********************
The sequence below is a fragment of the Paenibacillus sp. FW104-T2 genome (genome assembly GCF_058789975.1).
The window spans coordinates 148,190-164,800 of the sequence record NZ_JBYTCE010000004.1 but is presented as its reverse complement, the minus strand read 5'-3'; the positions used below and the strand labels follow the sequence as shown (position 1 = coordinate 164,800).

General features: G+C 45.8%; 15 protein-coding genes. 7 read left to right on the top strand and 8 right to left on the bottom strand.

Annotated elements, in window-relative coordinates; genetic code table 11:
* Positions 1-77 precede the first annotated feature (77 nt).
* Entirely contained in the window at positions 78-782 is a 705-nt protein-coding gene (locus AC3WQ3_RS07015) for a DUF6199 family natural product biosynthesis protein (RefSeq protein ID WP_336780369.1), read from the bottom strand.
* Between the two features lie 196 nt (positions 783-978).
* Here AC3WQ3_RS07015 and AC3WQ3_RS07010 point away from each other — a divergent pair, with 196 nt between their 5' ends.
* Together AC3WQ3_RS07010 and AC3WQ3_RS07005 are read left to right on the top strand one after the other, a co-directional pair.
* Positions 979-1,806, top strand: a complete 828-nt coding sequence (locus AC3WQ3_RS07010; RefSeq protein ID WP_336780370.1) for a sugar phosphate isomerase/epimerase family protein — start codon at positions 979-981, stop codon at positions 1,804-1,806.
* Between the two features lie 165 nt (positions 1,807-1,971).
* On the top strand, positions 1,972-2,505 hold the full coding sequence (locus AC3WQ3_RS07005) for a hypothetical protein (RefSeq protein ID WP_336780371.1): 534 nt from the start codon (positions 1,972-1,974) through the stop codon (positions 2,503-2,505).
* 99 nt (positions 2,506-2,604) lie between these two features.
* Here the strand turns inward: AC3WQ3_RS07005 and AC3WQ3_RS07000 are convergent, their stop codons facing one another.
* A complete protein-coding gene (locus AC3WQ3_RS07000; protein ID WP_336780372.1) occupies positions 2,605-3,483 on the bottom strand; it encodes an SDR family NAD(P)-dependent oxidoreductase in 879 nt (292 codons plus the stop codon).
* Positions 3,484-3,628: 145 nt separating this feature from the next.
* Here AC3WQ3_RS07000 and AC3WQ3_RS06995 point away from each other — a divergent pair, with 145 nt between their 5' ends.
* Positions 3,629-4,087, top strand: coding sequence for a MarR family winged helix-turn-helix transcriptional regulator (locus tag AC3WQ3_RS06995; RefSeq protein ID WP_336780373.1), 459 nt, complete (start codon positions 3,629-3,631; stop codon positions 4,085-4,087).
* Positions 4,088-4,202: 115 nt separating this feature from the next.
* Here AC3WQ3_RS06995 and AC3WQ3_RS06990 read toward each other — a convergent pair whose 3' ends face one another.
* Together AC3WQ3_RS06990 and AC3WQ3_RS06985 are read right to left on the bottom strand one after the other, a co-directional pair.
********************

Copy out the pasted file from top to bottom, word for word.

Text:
The sequence below is a fragment of the Paenibacillus sp. FW104-T2 genome (genome assembly GCF_058789975.1).
The window spans coordinates 148,190-164,800 of the sequence record NZ_JBYTCE010000004.1 but is presented as its reverse complement, the minus strand read 5'-3'; the positions used below and the strand labels follow the sequence as shown (position 1 = coordinate 164,800).

General features: G+C 45.8%; 15 protein-coding genes. 7 read left to right on the top strand and 8 right to left on the bottom strand.

Annotated elements, in window-relative coordinates; genetic code table 11:
* Positions 1-77 precede the first annotated feature (77 nt).
* Entirely contained in the window at positions 78-782 is a 705-nt protein-coding gene (locus AC3WQ3_RS07015) for a DUF6199 family natural product biosynthesis protein (RefSeq protein ID WP_336780369.1), read from the bottom strand.
* Between the two features lie 196 nt (positions 783-978).
* Here AC3WQ3_RS07015 and AC3WQ3_RS07010 point away from each other — a divergent pair, with 196 nt between their 5' ends.
* Together AC3WQ3_RS07010 and AC3WQ3_RS07005 are read left to right on the top strand one after the other, a co-directional pair.
* Positions 979-1,806, top strand: a complete 828-nt coding sequence (locus AC3WQ3_RS07010; RefSeq protein ID WP_336780370.1) for a sugar phosphate isomerase/epimerase family protein — start codon at positions 979-981, stop codon at positions 1,804-1,806.
* Between the two features lie 165 nt (positions 1,807-1,971).
* On the top strand, positions 1,972-2,505 hold the full coding sequence (locus AC3WQ3_RS07005) for a hypothetical protein (RefSeq protein ID WP_336780371.1): 534 nt from the start codon (positions 1,972-1,974) through the stop codon (positions 2,503-2,505).
* 99 nt (positions 2,506-2,604) lie between these two features.
* Here the strand turns inward: AC3WQ3_RS07005 and AC3WQ3_RS07000 are convergent, their stop codons facing one another.
* A complete protein-coding gene (locus AC3WQ3_RS07000; protein ID WP_336780372.1) occupies positions 2,605-3,483 on the bottom strand; it encodes an SDR family NAD(P)-dependent oxidoreductase in 879 nt (292 codons plus the stop codon).
* Positions 3,484-3,628: 145 nt separating this feature from the next.
* Here AC3WQ3_RS07000 and AC3WQ3_RS06995 point away from each other — a divergent pair, with 145 nt between their 5' ends.
* Positions 3,629-4,087, top strand: coding sequence for a MarR family winged helix-turn-helix transcriptional regulator (locus tag AC3WQ3_RS06995; RefSeq protein ID WP_336780373.1), 459 nt, complete (start codon positions 3,629-3,631; stop codon positions 4,085-4,087).
* Positions 4,088-4,202: 115 nt separating this feature from the next.
* Here AC3WQ3_RS06995 and AC3WQ3_RS06990 read toward each other — a convergent pair whose 3' ends face one another.
* Together AC3WQ3_RS06990 and AC3WQ3_RS06985 are read right to left on the bottom strand one after the other, a co-directional pair.